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I told my husband when we moved here I only wanted an electric cart - you can call me a tree hugger and I will wear the title well. I don't see the need for gas as I can go as far as I want to go in my electric, I can have a conversation when my passenger without yelling and I don't stink up the tunnels with my fumes. Yes, we buy new batteries every few years when we can't go as far as we used to, but I feel this is a small price to pay for quiet, earth-friendly driving. I live in the Marion County end of TV and can easily golf Havana 18, go to dinner at LSL, go shopping at Wal Mart on the 466 and return home with plenty of miles to spare. I don't choke the driver behind me with exhaust, drive quietly down the paths and am not restricted in any way in the distance I can go. Who can ask for more??
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Old 04-04-2011, 04:50 AM
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It seems to be another "not in my backyard discussion". Actually electric is more expensive to operate then gas when you add the cost of the batteries to the daily pro-rated cost. And do you think those millions of old batteries don't pollute somewhere? How about the coal burned or nuclear fuel to generate the electricity to charge the batteries? Oh, but you don't see that so it's OK?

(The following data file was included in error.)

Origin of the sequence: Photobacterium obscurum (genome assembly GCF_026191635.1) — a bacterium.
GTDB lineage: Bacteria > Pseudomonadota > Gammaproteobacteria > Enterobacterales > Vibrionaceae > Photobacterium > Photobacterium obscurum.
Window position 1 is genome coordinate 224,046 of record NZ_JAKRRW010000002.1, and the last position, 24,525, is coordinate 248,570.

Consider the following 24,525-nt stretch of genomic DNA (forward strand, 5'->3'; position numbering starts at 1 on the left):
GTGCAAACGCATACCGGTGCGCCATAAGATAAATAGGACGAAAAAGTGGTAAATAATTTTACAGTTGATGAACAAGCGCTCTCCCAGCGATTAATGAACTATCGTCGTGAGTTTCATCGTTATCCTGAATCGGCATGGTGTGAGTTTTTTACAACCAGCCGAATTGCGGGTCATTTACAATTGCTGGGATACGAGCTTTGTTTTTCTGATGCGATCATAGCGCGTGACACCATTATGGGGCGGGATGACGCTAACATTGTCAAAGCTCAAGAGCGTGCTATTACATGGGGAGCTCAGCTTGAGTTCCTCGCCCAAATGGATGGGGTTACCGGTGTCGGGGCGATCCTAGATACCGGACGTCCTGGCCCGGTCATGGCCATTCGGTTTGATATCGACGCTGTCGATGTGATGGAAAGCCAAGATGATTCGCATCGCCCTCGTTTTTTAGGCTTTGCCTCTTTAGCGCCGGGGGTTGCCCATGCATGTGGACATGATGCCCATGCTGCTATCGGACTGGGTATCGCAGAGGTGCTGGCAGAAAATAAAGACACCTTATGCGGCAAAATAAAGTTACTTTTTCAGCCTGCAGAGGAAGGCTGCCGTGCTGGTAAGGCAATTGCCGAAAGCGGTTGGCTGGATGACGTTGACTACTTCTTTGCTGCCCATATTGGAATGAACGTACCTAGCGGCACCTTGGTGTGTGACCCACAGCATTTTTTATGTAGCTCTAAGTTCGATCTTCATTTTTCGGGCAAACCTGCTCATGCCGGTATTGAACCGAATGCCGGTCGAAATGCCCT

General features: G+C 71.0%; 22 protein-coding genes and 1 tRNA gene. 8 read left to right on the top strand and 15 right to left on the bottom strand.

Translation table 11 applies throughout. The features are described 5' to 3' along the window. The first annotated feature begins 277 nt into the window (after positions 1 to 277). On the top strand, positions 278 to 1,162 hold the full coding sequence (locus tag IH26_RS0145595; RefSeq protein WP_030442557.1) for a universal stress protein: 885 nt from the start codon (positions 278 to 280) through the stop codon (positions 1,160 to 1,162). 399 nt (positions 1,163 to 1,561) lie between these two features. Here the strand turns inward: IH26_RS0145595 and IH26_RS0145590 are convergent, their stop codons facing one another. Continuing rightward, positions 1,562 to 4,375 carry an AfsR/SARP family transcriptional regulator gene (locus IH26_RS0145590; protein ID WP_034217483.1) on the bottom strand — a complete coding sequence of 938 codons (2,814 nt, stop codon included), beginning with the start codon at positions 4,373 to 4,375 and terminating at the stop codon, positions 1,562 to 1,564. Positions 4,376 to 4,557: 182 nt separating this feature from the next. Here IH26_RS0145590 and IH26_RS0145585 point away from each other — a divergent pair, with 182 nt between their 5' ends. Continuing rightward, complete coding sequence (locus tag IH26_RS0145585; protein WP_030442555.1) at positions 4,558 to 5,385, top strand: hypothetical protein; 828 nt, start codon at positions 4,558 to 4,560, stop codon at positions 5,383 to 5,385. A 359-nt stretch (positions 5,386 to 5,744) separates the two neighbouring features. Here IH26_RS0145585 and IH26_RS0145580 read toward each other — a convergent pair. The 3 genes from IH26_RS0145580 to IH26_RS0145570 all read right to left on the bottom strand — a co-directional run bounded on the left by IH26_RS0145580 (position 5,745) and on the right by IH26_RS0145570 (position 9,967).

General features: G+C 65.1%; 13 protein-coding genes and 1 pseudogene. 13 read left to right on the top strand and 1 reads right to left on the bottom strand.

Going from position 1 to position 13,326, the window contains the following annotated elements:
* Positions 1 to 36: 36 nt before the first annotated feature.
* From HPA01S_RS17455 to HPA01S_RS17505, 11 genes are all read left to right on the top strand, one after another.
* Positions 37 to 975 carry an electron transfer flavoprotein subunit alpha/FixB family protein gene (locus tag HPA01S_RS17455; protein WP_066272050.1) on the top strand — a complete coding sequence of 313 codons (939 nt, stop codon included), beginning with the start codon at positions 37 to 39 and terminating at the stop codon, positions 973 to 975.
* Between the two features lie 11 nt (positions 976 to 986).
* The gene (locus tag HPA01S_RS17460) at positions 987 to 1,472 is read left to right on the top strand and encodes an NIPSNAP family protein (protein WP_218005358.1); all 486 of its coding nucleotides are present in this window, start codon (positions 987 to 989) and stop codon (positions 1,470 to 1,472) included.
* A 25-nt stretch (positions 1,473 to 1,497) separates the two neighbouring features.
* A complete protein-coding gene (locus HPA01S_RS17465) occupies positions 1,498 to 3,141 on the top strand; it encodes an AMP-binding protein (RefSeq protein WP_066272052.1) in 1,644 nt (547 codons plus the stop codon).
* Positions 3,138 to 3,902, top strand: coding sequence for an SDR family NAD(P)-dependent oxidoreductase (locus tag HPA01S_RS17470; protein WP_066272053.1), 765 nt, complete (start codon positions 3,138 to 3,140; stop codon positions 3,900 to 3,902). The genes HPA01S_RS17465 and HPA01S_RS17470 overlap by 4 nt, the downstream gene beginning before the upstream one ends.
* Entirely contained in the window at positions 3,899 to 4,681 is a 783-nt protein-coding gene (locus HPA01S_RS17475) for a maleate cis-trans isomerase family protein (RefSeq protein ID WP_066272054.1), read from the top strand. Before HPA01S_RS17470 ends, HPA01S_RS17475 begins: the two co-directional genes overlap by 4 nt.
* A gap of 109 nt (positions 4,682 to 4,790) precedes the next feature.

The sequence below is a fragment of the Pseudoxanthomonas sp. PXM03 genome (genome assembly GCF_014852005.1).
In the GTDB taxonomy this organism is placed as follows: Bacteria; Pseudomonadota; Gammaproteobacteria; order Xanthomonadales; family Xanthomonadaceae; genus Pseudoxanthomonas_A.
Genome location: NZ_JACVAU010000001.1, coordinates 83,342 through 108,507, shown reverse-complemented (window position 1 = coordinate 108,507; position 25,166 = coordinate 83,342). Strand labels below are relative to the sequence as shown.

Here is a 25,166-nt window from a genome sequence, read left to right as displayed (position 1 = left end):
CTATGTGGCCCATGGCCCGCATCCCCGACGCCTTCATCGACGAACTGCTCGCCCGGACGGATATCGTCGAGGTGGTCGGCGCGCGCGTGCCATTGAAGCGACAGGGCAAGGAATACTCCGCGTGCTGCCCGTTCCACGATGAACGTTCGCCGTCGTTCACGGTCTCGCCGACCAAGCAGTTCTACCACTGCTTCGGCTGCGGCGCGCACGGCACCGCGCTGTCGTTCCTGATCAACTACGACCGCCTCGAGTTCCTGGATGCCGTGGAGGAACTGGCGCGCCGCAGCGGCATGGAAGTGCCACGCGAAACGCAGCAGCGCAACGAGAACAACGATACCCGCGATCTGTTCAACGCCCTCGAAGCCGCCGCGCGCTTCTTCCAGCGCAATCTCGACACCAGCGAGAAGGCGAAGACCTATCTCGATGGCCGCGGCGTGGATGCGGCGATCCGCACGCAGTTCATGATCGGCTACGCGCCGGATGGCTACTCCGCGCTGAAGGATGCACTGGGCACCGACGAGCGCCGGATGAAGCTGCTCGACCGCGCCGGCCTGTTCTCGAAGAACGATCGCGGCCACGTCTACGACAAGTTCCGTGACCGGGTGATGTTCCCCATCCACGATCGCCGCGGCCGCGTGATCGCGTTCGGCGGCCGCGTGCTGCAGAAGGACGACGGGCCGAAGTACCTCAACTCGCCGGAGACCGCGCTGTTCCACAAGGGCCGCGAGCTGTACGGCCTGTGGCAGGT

If you want to zoom around The Villages in your golf cart, and most of us do, you are causing damage to the environment someplace with both gas and electric. Just not in "your backyard". So all you folks who think your doing a great service by selecting electric need to look at the total picture, not just what you see. From an environment view one is no better then the other. As to which you prefer for other reasons, those arguments have some validity.